“Girls” returned on March 3, with the all-new episode, “It’s Back.”
In this brilliantly written and played episode, Hannah (Lena Dunham) experiences a recurrence of OCD, which is most likely due to the stress she feels about her impending book deadline. Meanwhile, Marnie (Allison Williams) is shocked to learn Charlie (Christopher Abbott) sold an app for a lot of money and runs his own company. Plus, Adam (Adam Driver) hits it off on a blind date, and Shoshanna (Zosia Mamet) has a surprising sexual encounter with a handsome door man.
These events beg the questions: How will Ray react if Shoshanna tells him what she did? And, will Hannah care if Adam moves on with this new girl? Or, will she be glad she doesn't have to worry about him stalking her?
As season two draws quickly to a close, we’re seeing all of these characters in a different light and we can’t help but become even more invested in them as they stumble along toward uncertain futures.
Hannah counts everything she does in sets of eight. Her parents come to visit, notice her behavior and call her out on it. She denies there’s anything wrong. They insist her OCD is back, and she needs to see a therapist.
Lena Dunham has repeatedly stressed that Hannah has a lot of annoying characteristics and isn't supposed to be a really sympathetic character. We can’t help but ache for Hannah, though, as we watch her struggle with her disorder and deny she’s having a problem. She doesn't want to take meds, but tells her doctor she’ll do anything he says if he tells her parents she’s fine.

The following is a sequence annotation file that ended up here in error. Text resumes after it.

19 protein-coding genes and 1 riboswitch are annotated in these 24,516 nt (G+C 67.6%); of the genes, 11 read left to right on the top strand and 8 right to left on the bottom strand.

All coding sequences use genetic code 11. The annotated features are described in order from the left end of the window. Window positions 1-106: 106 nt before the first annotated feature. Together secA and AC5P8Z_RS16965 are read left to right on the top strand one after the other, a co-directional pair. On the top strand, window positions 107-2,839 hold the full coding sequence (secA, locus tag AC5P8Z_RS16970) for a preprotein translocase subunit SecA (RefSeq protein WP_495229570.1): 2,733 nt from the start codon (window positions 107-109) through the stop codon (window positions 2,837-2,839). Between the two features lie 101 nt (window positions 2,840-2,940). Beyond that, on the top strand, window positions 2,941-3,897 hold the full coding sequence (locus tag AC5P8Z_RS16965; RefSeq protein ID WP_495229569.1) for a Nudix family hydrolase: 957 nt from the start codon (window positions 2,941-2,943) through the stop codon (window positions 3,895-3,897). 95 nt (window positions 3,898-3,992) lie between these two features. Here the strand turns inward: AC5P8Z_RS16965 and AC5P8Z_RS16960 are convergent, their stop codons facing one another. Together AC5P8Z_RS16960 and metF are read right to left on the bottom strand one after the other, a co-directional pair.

We can certainly understand how Hannah wouldn't want her parents hovering, trying to observe her mental state, when she’s trying to get her book done. So much is at stake for Hannah with the book deal. She doesn't want to fail, because then she’ll question her entire goal/dream to be a writer. Who can do their best, though, with anyone (worst of all parents), looking over their shoulder?
Unfortunately, Hannah's book deal is a classic case of “be careful what you wish for." It’s the one thing Hannah wants to do – publish a book. However, for her, it’s about more than achieving the goal. It’s also proving to herself, her parents and all the naysayers that she can do it. That’s a lot of pressure.
Plus, she’s still processing her breakup with Adam. We’re a little surprised to learn she hasn’t quite decided if the split was a good or bad move.
Overall, Lena Dunham shines in this entire sequence, as she presents Hannah more real and flawed than she’s ever been. For her sake, we hope she tries the meds and they help, or she finds another way to battle her stress. The book seems doomed otherwise and we really want more for her ...